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Tower Tours

Cathedral TowerThe best view in Gloucestershire

Are you reasonably fit? Can you climb 269 steps up and 269 down again?  Are you over six years old?  If so, why not join one of our Tower Tours? When you get to the top of the winding medieval spiral staircase you’ll discover that it was worth the effort as you enjoy a breath taking view from the roof - on a clear day you can see forty miles across the glorious Gloucestershire countryside.

On the way up you will visit the ringing chamber and the bell chamber where you’ll see ‘Great Peter’ the only medieval bell of its size remaining in England. 

Admission Times and Prices

The Tower Tour season usually runs from April until the end of October. Occasionally tours may be cancelled at short notice, so it’s a good idea to check in advance if you are visiting especially for a tour.

Tower Tours normally take place as follows

Days 

Tour Start Times 

Mon-Tue

2.30pm (school holidays only)

Wed-Fri

2.30pm

Sat

1.30pm and 2.30pm

Sun

Closed 

Bank Holiday

11.30 am, 1:30pm and 2:30pm

 

Please check our Daily or Weekly calendar for information on closures due to special services etc.

The charges for these public Tower Tours are as follows:

Adults        £7.00

Children (who must be aged 6 or over and accompanied by an adult)     £1.00

Private Tower Tours

A private tower tour is a unique way to celebrate a special occasion or as a corporate outing. Do you fancy enjoying champagne on the roof or watching our resident Peregrine Falcons dive and swoop as the sun sets?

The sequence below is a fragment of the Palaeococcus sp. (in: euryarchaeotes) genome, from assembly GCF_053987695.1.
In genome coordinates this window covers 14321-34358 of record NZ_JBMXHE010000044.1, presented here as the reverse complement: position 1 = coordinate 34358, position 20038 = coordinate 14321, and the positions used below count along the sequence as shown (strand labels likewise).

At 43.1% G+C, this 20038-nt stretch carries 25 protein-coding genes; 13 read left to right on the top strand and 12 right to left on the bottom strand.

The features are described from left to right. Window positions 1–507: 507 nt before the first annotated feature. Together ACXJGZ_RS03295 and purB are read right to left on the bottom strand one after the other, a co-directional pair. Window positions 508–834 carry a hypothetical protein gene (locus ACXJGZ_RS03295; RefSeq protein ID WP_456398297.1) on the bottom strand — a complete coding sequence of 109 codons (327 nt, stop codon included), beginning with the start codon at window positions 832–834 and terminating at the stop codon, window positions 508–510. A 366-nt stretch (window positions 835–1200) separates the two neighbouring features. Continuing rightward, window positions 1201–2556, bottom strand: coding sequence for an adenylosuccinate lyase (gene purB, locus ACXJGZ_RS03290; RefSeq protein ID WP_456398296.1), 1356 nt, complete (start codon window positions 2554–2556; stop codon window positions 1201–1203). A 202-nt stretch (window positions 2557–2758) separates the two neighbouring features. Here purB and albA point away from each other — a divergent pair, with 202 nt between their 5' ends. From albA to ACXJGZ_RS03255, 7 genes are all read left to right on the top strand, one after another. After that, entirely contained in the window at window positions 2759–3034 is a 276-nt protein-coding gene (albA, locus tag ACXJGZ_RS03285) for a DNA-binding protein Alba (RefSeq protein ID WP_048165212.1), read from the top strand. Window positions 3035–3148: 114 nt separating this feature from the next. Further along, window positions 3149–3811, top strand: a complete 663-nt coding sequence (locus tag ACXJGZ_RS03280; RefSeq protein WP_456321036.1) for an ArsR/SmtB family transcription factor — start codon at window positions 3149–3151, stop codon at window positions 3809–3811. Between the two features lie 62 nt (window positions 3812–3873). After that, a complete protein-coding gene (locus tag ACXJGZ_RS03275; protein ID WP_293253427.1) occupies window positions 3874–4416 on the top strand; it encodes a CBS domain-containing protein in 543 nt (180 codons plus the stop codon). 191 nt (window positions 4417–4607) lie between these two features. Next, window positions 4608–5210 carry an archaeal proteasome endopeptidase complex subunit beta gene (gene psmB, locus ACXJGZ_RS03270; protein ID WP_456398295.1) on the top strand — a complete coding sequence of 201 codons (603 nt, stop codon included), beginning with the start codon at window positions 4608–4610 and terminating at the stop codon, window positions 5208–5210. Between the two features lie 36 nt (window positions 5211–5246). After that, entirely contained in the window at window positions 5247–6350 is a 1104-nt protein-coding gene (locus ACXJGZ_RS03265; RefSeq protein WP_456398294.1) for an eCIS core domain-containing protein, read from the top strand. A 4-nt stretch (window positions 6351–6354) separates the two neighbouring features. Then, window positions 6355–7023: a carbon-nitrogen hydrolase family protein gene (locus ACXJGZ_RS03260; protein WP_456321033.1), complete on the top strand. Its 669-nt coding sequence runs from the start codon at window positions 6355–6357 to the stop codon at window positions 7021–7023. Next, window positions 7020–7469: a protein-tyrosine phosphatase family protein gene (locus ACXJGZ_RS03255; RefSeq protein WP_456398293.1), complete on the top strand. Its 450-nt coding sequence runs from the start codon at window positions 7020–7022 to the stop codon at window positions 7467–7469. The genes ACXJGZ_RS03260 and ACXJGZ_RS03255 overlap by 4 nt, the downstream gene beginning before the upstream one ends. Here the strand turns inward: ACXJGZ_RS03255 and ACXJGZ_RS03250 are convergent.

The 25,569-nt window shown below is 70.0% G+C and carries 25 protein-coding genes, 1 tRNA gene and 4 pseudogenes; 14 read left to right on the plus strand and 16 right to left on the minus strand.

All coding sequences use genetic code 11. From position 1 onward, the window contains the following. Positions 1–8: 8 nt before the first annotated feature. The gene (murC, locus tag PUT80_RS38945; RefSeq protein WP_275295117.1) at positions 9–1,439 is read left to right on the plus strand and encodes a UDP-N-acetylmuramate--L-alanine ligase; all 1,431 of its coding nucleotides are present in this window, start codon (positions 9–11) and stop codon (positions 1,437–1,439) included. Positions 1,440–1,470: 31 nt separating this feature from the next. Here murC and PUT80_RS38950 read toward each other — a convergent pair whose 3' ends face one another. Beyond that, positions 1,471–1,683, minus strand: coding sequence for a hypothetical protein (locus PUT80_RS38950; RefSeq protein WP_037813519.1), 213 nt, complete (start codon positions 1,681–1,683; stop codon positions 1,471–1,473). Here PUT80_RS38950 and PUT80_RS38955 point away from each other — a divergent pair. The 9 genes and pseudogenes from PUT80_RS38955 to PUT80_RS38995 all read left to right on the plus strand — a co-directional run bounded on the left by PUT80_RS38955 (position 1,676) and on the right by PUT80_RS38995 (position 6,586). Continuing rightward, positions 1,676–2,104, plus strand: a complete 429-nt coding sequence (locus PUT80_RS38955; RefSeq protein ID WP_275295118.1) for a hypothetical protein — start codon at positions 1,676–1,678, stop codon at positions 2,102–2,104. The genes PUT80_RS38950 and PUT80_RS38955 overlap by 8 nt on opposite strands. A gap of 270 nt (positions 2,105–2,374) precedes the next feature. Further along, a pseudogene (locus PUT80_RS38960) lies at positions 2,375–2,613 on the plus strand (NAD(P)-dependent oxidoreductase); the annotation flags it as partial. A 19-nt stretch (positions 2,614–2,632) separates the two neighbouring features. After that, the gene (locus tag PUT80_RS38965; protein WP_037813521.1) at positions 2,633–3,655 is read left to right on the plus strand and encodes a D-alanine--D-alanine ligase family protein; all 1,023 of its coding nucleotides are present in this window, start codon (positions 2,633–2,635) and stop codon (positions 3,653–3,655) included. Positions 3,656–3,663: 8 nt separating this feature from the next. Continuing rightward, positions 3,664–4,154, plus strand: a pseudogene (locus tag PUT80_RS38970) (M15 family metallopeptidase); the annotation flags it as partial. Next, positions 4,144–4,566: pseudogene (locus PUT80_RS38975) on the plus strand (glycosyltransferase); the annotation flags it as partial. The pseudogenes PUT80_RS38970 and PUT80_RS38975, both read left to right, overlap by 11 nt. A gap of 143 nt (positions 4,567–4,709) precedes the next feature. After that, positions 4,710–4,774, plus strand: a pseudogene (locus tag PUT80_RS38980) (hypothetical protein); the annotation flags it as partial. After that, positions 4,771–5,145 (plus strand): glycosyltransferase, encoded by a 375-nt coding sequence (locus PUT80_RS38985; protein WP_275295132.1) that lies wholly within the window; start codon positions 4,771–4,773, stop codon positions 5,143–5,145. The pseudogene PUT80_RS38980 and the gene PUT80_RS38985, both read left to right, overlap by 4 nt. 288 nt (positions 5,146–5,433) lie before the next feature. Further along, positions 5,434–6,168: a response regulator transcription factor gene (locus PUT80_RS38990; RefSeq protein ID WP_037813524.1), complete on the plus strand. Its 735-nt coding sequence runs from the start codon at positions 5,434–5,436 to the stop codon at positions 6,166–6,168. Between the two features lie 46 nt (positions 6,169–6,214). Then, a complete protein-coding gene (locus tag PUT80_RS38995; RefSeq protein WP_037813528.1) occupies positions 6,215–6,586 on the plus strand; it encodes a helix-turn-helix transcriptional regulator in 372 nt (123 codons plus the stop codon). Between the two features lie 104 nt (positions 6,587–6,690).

We can put a bespoke package together for you, please feel free to discuss the options with our Visits Officer, Claire Stefanyszyn, for more details:

Tel: 01452 508210
Email: visits@gloucestercathedral.org.uk
 

Bell TowerThe Cathedral chimes

The chimes ring daily at 8am, 1pm and 5pm (4pm on Saturdays and Sundays).   
Please note: occasionally they may need to be silenced in connection with a special service or broadcast. 
The story of mechanical chiming of the Cathedral bells goes back at least to 1525.

Until 1974 a mechanical system was used, and the chime machine of 1763 can still be seen in the bell chamber. In 1979 a new electro-mechanical system was installed, but unfortunately became unreliable by the early 1990s. In 2013 a new digital control system was fitted so that the chime tunes could be heard again.

Usually two tunes are played.   On most days the first tune is as follows:

Sunday   "Easter Song"   A well-known hymn tune dating from 1623.

Monday  "Chorus Novae Jerusalem"  (Ye choirs of New Jerusalem).  This is one of two ancient plainsong melodies which were played on the mediaeval chime machine and are referred to in a repair agreement of 1525.

Tuesday   Mr Jeffries’  tune.   This is the first of four eighteenth century tunes for the chimes, using an octave of bells plus Great Peter, the mediaeval hour bell.  Stephen Jeffries was the Cathedral organist from 1682 to 1710.

Wednesday  Dr Hayes’  tune.  William Hayes was a chorister at the Cathedral and later conducted the Gloucester Three Choirs Festivals from 1757 to 1763.

Thursday  Dr Stephens’  tune.  John Stephens was also a chorister at Gloucester, and later became organist of Salisbury Cathedral, where he is buried.  .

Friday  "Christe redemptor omnium”  (O Christ the Redeemer of all).  This is the second of the two  ancient plainsong melodies known to have been used on the mediaeval chime machine, and referred to in 1525.

Saturday  Mr Malchair’s tune.  John Baptist Malchair was an Oxford academic and a regular performer at the Three Choirs Festival between 1759 and 1775.  A phrase from his chime melody is incorporated in the Crypt School song,  written by Charles Lee Williams, Cathedral organist in the 1890s took a keen interest in the chimes and wrote a set of piano arrangements of the tunes.

The second tune will be one of about a hundred tunes which have been uploaded as part of the new playing system.  These include hymn tunes, Christmas and Easter carols, plainsong, folk melodies etc.

Where possible the tunes are appropriate to the Church's seasons and festivals.